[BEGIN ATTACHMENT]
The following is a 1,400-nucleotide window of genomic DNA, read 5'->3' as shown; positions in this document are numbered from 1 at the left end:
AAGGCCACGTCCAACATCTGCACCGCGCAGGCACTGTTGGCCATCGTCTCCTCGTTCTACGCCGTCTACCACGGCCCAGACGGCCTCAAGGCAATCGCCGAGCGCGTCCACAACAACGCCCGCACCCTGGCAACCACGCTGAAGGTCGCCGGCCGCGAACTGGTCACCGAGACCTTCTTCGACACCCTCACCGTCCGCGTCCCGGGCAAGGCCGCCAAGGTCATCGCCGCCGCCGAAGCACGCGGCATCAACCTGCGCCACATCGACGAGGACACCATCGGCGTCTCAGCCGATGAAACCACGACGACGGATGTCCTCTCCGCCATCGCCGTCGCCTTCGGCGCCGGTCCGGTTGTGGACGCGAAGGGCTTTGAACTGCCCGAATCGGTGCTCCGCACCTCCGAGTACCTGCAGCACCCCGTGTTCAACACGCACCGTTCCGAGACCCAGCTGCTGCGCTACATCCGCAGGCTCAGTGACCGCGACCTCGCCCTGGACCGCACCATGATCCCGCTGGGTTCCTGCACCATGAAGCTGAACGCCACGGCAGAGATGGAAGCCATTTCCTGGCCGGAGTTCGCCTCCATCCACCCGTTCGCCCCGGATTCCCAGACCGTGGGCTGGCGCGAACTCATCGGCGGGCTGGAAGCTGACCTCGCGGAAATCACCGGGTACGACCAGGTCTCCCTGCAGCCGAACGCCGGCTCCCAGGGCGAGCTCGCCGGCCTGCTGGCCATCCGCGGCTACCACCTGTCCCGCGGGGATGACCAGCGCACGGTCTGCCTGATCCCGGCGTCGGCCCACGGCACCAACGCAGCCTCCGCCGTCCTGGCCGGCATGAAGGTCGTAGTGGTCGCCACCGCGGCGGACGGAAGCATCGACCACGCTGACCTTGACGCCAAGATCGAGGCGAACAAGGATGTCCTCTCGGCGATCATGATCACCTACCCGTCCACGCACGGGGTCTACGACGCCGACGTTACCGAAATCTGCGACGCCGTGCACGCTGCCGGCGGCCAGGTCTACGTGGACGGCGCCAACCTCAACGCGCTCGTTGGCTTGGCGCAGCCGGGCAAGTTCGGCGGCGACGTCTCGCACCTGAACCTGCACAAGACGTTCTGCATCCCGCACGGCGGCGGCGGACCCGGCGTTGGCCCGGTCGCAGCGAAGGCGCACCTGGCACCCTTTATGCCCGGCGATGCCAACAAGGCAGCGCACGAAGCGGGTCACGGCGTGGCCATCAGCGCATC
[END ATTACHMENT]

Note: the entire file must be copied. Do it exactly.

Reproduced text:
The following is a 1,400-nucleotide window of genomic DNA, read 5'->3' as shown; positions in this document are numbered from 1 at the left end:
AAGGCCACGTCCAACATCTGCACCGCGCAGGCACTGTTGGCCATCGTCTCCTCGTTCTACGCCGTCTACCACGGCCCAGACGGCCTCAAGGCAATCGCCGAGCGCGTCCACAACAACGCCCGCACCCTGGCAACCACGCTGAAGGTCGCCGGCCGCGAACTGGTCACCGAGACCTTCTTCGACACCCTCACCGTCCGCGTCCCGGGCAAGGCCGCCAAGGTCATCGCCGCCGCCGAAGCACGCGGCATCAACCTGCGCCACATCGACGAGGACACCATCGGCGTCTCAGCCGATGAAACCACGACGACGGATGTCCTCTCCGCCATCGCCGTCGCCTTCGGCGCCGGTCCGGTTGTGGACGCGAAGGGCTTTGAACTGCCCGAATCGGTGCTCCGCACCTCCGAGTACCTGCAGCACCCCGTGTTCAACACGCACCGTTCCGAGACCCAGCTGCTGCGCTACATCCGCAGGCTCAGTGACCGCGACCTCGCCCTGGACCGCACCATGATCCCGCTGGGTTCCTGCACCATGAAGCTGAACGCCACGGCAGAGATGGAAGCCATTTCCTGGCCGGAGTTCGCCTCCATCCACCCGTTCGCCCCGGATTCCCAGACCGTGGGCTGGCGCGAACTCATCGGCGGGCTGGAAGCTGACCTCGCGGAAATCACCGGGTACGACCAGGTCTCCCTGCAGCCGAACGCCGGCTCCCAGGGCGAGCTCGCCGGCCTGCTGGCCATCCGCGGCTACCACCTGTCCCGCGGGGATGACCAGCGCACGGTCTGCCTGATCCCGGCGTCGGCCCACGGCACCAACGCAGCCTCCGCCGTCCTGGCCGGCATGAAGGTCGTAGTGGTCGCCACCGCGGCGGACGGAAGCATCGACCACGCTGACCTTGACGCCAAGATCGAGGCGAACAAGGATGTCCTCTCGGCGATCATGATCACCTACCCGTCCACGCACGGGGTCTACGACGCCGACGTTACCGAAATCTGCGACGCCGTGCACGCTGCCGGCGGCCAGGTCTACGTGGACGGCGCCAACCTCAACGCGCTCGTTGGCTTGGCGCAGCCGGGCAAGTTCGGCGGCGACGTCTCGCACCTGAACCTGCACAAGACGTTCTGCATCCCGCACGGCGGCGGCGGACCCGGCGTTGGCCCGGTCGCAGCGAAGGCGCACCTGGCACCCTTTATGCCCGGCGATGCCAACAAGGCAGCGCACGAAGCGGGTCACGGCGTGGCCATCAGCGCATC